Food. You dream about it, you look forward to it, you make something better out of it, you savour it.
But maybe there’s a bit more to it than that. 😊
A different angle
I first wrote about Sarah Huang Benjamin in 2016 for a travel and lifestyle magazine, and got her to share her most memorable food and travel experiences.
In case it’s your first time to meet Sarah, she’s a Singapore-based cook, food expert, TV presenter and traveller. She’s also the brains behind the site Kitchen Hoarder, where readers can get her favourite recipes and top travel and style tips.
Plus she’s hosted shows like Cooking For Love, Simply Special With Sarah Benjamin, Yummy Desserts, Must Try Asia, GR848, Fresh Off Japan! and Best Of Portugal, all of which have taken her to exciting places around the world.
I’m mentioning Sarah because I’ve always loved her refreshing approach to life and food. (You can also catch up with her on Facebook, Instagram and YouTube.) I’ve heard people say that food is their passion, and through Sarah’s fun shows, videos and posts, she can help us understand how that could come to be, and why that is.
I thought it’d be cool to get in touch with her again and ask her how she’s doing, especially now that I’ve started being more mindful of what I eat every day. (I’m trying to be more selective of my purchases, reduce waste, relish each bite, and consume less meat.) I know I can learn a lot from her.
Sarah presents two sides to her ongoing story. 😊
The first is: “Food is never just about filling up and getting on with your day,” she reveals.
“When you travel and engage with the culinary world in each place, you can understand so much about the culture and history of that country or territory. For example, travelling around Thailand, you realise that the flavours change so much from area to area, and that reflects the history of different kingdoms.
“When you really want to learn about a country, you cannot possibly leave out its food.”
And the second? “On the flip side, I’ve also learnt that food is something not to be taken too seriously! When you travel and engage with the food cultures of different places, you learn that there are so many ways to prepare food,” she relates.
“No one way is ‘correct’. Therefore, I really believe that the idea of ‘authenticity’ or the ‘right’ way to prepare an ingredient or a dish shouldn’t guide our cooking too much. Experimentation, and most importantly having fun, are key in the kitchen.”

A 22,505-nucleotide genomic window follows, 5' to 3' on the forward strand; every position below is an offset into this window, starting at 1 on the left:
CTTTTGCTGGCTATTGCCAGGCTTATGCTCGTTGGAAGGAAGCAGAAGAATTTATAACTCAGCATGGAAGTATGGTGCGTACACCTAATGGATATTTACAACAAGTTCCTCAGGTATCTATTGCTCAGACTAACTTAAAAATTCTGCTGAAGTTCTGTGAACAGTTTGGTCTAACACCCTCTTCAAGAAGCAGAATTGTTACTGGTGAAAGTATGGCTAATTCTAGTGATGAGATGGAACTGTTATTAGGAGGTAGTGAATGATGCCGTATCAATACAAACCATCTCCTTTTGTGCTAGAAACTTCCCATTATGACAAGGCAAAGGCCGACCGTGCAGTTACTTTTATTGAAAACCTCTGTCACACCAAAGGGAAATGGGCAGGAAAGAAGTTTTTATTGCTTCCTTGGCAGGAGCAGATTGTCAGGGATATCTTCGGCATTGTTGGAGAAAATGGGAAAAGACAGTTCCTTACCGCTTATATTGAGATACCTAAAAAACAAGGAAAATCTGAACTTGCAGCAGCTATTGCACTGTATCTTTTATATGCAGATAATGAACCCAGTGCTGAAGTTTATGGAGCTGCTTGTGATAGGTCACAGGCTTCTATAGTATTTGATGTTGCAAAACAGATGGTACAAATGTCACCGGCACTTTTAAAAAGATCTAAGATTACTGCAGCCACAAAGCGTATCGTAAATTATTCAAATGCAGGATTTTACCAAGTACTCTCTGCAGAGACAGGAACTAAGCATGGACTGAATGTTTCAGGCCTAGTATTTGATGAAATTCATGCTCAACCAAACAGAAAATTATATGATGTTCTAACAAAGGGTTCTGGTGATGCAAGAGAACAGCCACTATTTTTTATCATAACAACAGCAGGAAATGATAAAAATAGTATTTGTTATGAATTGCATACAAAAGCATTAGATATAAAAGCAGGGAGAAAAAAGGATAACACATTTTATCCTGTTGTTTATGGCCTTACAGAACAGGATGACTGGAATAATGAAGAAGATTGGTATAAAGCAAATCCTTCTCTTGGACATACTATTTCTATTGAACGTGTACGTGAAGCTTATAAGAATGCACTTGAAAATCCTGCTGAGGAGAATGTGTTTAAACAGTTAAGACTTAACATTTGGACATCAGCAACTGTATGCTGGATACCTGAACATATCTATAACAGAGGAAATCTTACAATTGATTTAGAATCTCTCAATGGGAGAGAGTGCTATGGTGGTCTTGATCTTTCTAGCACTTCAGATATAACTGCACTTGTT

It’ll lead you somewhere
And somewhere good. 😊 Food is a need and a pleasant activity, but it can also make a difference in people’s lives, change things, and be used to connect all of us in ways we never thought possible.
I asked for Sarah’s five favourite experiences to show us this is so. 😊
#1 It’s about celebrating your family, and your family’s history
“I come from a family of mixed cultural backgrounds,” she says.
“My dad, who is British, moved to Singapore in his twenties and married my mum, a Singaporean Chinese. My grandmother, who was born in China, also lives with my parents. Although everyone has different tastes, coming together over a meal really brings us all together. Growing up that way really showed me the power of food.”
#2 You help to uphold a legacy
“Aside from my work in the TV industry, I also work on cultural heritage research,” she continues.
“In this line of work, I’ve gotten to produce documentaries on Singapore’s cultural heritage, especially in the field of food. Interacting with multi-generation heritage food stall owners, it’s moving to see the younger generations eager to pick up what can often be a back-breaking trade, just to preserve the heritage of their food and their family.”
#3 You remember the small things that make it all worthwhile
“This sounds silly, but I think that enjoying my first spicy dish as a child was a life-changing moment. I LOVE spicy food, and it’s almost like a secret club when you meet other chilli lovers! That’s a thing I love about food – when you meet someone who’s passionately into the same thing as you, you feel an instant bond.”
#4 You gain new and unique perspectives
“I feel so lucky to be from Singapore, possibly one of the most food-crazy countries on Earth,” Sarah admits.
“I sometimes meet people from countries outside Asia who treat food as sustenance, and not something to spend time thinking about – and I realise how much our cultural backgrounds affect the way we think of food, and our attitude towards it. I think that if people learnt to really love food, and really care about it, the relationship humans would have with our food, how it’s grown and how it’s made would improve.”
#5 We all share a responsibility
“As much as food is a fun thing to talk about, learning about the ecological impact of industrial agriculture and farming in the last few years has had a huge impact on me and the way I shop for ingredients,” she explains.
“In the end, I try to conceptualise recipes and menus with an environmentally-friendly philosophy in mind. Less meat, but if you’re eating meat, make it sustainably-farmed where possible. More vegetables, preferably organic or grown on smaller farms, and a diverse selection of them. And definitely avoid plastic!”
I agree. So what are your five favourite takeaways from your best food experiences? Let me know, because I want to learn from them too. 😊 (In the meantime, I’ll follow Sarah.)